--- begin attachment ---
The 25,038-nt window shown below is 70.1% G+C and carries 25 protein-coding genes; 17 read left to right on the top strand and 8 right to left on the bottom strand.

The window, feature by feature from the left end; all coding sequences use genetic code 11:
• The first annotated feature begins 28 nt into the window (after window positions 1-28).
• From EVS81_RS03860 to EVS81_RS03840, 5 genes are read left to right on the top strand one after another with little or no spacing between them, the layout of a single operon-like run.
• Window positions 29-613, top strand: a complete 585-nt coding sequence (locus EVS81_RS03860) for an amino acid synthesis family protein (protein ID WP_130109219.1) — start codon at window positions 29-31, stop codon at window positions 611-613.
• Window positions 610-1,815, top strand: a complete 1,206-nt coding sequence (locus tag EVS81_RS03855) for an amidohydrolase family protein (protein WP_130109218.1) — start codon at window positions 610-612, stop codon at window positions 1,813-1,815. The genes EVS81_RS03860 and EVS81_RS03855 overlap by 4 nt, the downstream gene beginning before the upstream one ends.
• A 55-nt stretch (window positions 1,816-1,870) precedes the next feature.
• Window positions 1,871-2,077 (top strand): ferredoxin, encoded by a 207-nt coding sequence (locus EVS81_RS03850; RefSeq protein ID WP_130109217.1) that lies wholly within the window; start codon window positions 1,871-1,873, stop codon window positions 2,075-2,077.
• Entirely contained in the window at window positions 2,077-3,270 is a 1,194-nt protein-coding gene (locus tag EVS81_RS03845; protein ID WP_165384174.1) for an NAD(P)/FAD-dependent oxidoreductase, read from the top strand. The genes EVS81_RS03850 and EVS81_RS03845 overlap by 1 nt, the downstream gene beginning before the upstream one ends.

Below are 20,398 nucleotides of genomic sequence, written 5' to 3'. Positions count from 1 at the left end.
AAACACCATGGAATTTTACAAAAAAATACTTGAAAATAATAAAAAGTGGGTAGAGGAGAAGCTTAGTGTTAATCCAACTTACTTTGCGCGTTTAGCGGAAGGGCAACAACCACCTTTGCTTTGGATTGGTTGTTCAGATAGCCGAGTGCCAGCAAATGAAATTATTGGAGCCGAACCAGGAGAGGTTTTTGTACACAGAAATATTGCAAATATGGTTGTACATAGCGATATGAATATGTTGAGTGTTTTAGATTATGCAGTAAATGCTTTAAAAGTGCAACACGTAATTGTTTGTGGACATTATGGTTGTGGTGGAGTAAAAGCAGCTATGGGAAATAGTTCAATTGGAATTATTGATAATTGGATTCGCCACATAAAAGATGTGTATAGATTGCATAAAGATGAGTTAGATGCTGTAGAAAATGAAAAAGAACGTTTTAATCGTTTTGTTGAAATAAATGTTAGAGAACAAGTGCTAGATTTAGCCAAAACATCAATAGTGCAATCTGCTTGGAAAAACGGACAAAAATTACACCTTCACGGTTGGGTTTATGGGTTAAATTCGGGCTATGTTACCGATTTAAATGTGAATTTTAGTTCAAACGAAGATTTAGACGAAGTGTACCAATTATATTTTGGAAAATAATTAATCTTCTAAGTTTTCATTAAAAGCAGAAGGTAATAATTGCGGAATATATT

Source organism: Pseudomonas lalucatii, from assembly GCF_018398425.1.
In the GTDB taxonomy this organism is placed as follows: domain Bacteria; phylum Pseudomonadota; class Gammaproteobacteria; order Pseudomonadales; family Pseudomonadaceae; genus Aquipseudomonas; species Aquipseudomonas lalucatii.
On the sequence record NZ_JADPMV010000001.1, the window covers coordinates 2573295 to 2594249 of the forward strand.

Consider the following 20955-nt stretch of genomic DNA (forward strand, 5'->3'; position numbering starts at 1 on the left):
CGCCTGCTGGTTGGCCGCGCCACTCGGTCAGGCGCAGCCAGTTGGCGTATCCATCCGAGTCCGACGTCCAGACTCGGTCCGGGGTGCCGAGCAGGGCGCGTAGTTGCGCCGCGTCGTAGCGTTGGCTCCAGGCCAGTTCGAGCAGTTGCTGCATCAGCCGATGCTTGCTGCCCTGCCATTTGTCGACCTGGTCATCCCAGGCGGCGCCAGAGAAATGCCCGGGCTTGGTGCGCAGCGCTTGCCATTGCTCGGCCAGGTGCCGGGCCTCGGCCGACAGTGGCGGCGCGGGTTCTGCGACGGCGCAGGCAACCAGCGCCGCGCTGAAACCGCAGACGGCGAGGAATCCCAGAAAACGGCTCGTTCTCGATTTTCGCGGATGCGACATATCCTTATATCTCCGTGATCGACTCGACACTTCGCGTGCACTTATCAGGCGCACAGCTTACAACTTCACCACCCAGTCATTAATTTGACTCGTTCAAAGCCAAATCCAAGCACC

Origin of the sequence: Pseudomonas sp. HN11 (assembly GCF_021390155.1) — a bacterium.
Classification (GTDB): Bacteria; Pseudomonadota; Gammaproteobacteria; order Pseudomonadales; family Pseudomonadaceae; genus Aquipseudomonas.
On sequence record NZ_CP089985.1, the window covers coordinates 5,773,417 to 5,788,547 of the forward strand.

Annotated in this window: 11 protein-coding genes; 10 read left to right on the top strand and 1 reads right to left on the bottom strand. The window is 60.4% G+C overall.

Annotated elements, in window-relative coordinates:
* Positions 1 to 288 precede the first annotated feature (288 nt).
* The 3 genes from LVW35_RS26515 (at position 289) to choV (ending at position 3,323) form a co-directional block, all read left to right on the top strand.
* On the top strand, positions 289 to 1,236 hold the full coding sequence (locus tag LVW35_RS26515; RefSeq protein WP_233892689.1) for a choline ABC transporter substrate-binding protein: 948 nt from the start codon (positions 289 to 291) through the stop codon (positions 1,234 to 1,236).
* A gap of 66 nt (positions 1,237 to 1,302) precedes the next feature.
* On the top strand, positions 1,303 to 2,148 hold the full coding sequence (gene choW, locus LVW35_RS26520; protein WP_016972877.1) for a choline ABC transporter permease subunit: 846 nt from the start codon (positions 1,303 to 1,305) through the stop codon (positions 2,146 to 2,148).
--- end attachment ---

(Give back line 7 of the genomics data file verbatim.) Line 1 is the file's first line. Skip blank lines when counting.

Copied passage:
• A 55-nt stretch (window positions 1,816-1,870) precedes the next feature.